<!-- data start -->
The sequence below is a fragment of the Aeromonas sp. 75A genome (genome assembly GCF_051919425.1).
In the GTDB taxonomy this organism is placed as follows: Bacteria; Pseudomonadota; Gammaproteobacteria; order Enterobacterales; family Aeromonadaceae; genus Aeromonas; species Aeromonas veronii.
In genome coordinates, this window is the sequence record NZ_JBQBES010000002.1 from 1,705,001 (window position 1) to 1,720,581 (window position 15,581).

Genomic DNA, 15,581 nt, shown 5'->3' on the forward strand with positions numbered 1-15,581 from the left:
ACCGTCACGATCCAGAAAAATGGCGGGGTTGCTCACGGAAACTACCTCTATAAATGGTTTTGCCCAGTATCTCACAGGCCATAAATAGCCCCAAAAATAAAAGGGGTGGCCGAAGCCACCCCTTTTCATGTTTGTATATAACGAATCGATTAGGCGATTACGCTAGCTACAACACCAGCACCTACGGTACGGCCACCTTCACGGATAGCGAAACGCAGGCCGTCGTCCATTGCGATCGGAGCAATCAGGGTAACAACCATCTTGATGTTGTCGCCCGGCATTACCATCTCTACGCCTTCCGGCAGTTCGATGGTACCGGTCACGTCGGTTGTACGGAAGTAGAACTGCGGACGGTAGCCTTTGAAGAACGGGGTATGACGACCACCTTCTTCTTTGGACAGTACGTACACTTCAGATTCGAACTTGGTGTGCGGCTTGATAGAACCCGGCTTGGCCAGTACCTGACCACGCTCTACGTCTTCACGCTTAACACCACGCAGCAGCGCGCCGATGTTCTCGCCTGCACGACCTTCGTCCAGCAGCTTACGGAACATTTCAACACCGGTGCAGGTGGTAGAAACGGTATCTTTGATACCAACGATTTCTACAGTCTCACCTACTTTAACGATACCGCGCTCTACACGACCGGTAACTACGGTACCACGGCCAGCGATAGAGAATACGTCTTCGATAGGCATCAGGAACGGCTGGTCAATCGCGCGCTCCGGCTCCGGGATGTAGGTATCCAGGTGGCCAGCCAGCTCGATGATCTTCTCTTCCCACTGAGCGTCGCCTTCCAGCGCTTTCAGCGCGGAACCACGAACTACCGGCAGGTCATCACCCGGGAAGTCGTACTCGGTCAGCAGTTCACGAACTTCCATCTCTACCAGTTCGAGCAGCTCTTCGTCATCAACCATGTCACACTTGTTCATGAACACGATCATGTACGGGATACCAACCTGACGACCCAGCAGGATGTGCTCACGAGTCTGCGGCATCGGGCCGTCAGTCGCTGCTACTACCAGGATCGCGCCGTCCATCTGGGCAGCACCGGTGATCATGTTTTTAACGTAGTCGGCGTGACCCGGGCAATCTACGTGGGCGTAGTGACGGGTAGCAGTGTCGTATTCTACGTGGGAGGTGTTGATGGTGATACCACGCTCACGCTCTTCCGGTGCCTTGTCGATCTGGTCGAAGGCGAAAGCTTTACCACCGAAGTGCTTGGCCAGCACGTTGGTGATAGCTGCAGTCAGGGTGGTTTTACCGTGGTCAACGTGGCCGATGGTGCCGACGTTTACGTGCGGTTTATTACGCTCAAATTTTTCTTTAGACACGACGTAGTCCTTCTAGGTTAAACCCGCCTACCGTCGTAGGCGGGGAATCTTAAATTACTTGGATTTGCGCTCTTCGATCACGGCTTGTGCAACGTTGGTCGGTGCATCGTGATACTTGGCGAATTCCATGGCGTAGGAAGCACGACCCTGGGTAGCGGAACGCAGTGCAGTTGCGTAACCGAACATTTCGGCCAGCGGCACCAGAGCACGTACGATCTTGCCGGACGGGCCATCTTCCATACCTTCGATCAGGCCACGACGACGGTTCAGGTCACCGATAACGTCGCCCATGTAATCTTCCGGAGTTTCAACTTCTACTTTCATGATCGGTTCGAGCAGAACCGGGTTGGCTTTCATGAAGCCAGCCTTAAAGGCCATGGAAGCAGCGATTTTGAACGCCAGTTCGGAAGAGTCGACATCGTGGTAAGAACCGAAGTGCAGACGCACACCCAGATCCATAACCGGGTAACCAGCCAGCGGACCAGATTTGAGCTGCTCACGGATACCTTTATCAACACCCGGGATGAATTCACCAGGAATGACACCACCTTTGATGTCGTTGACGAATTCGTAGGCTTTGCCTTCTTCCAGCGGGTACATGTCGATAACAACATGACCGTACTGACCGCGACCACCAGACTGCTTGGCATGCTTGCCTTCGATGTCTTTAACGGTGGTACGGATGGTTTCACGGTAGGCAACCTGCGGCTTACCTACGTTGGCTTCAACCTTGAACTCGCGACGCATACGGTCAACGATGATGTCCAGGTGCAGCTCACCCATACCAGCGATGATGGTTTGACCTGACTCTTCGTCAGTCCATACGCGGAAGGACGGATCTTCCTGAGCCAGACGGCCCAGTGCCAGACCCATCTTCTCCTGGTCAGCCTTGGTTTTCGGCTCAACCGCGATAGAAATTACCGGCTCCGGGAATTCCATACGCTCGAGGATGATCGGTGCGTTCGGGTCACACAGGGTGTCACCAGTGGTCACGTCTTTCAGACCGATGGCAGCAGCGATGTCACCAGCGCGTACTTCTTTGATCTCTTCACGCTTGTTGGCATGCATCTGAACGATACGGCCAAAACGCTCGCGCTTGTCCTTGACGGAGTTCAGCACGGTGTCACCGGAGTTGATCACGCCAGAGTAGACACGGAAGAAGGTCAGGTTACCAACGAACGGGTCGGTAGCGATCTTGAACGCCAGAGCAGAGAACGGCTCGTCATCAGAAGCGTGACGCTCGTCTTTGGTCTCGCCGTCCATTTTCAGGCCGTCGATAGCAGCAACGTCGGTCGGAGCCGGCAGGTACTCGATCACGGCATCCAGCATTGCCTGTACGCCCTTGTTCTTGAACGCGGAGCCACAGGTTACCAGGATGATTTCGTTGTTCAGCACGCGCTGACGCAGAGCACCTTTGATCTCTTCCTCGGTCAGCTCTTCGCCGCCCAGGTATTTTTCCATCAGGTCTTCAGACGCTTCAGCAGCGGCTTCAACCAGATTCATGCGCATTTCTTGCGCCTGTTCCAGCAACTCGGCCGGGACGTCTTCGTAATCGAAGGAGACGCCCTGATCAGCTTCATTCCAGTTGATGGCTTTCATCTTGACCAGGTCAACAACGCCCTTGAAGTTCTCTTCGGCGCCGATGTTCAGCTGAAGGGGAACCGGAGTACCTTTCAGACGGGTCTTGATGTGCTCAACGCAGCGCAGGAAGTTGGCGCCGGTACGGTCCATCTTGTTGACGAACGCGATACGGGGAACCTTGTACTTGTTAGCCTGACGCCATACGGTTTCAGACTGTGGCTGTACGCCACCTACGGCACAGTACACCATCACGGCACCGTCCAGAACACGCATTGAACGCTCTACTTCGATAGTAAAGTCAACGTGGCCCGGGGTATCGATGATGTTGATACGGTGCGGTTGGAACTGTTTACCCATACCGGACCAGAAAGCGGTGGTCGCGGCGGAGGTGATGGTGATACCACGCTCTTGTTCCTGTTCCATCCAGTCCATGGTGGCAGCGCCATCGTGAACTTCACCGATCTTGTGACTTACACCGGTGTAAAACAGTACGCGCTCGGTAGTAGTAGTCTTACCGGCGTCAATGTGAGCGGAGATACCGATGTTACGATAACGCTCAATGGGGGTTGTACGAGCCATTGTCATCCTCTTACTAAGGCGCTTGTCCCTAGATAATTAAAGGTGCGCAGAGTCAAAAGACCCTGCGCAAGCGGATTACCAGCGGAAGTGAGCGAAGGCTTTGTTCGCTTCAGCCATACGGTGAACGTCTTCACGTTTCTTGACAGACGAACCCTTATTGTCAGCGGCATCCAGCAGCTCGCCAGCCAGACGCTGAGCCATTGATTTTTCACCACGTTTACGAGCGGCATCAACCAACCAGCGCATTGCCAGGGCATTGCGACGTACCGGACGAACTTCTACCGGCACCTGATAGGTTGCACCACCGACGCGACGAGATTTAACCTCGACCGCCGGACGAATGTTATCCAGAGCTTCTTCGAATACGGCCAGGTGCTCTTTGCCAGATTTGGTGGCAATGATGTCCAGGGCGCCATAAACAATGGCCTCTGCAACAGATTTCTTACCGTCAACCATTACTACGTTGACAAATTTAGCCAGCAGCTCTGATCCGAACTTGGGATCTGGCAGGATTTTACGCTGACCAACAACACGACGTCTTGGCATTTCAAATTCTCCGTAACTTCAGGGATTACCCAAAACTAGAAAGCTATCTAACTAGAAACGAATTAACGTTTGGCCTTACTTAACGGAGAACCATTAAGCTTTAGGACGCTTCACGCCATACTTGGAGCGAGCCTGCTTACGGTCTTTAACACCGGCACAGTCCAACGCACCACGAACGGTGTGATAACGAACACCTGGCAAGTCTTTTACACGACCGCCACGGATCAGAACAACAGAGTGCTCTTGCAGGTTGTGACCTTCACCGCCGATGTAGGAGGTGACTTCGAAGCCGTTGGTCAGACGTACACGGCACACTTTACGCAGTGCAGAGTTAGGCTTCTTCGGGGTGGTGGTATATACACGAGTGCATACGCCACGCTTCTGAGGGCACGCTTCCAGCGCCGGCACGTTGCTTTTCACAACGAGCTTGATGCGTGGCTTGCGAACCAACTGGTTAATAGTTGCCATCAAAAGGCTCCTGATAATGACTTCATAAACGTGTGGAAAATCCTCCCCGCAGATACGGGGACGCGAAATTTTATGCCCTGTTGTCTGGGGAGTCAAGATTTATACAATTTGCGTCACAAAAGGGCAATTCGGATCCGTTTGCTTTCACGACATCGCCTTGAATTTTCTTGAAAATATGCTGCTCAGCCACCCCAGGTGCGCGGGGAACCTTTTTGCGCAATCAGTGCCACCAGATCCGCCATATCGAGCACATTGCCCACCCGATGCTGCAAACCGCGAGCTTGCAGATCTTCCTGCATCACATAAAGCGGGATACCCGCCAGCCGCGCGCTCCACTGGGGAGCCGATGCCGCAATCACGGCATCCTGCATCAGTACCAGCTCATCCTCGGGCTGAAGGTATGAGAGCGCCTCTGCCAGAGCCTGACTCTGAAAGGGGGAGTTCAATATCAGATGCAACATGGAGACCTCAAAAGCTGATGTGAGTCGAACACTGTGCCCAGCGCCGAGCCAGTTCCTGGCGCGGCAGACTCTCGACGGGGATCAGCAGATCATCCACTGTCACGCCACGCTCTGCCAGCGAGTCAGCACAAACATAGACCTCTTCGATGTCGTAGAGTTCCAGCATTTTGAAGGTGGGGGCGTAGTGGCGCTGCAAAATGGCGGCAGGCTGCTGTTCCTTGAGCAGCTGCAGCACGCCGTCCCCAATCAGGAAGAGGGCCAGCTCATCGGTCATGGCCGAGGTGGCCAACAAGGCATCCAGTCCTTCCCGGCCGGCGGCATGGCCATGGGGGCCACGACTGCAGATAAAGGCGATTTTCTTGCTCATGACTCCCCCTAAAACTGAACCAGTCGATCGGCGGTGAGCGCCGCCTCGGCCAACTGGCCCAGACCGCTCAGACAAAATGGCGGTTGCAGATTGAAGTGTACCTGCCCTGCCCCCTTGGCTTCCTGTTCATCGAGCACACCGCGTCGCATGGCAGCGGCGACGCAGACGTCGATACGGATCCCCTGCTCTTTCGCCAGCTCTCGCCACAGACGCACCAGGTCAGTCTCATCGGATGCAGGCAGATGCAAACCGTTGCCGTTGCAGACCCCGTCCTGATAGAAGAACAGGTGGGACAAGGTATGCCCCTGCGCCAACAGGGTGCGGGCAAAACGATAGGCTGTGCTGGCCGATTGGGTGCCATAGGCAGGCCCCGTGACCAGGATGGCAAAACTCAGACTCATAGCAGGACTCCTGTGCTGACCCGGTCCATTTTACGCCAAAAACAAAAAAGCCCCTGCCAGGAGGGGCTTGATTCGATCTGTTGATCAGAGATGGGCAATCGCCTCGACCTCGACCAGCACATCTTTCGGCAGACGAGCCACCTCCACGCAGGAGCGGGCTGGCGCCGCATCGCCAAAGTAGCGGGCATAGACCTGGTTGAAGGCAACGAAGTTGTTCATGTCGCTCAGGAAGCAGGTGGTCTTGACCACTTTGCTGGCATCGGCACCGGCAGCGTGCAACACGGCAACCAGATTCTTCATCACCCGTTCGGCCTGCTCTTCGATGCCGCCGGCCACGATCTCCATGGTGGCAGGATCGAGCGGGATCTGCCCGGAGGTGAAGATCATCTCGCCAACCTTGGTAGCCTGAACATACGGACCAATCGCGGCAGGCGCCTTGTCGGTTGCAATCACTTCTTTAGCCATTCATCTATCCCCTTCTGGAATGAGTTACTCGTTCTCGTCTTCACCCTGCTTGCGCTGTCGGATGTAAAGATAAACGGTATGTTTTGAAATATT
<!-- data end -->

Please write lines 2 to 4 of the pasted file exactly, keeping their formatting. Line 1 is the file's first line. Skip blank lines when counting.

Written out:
In the GTDB taxonomy this organism is placed as follows: Bacteria; Pseudomonadota; Gammaproteobacteria; order Enterobacterales; family Aeromonadaceae; genus Aeromonas; species Aeromonas veronii.
In genome coordinates, this window is the sequence record NZ_JBQBES010000002.1 from 1,705,001 (window position 1) to 1,720,581 (window position 15,581).

Genomic DNA, 15,581 nt, shown 5'->3' on the forward strand with positions numbered 1-15,581 from the left: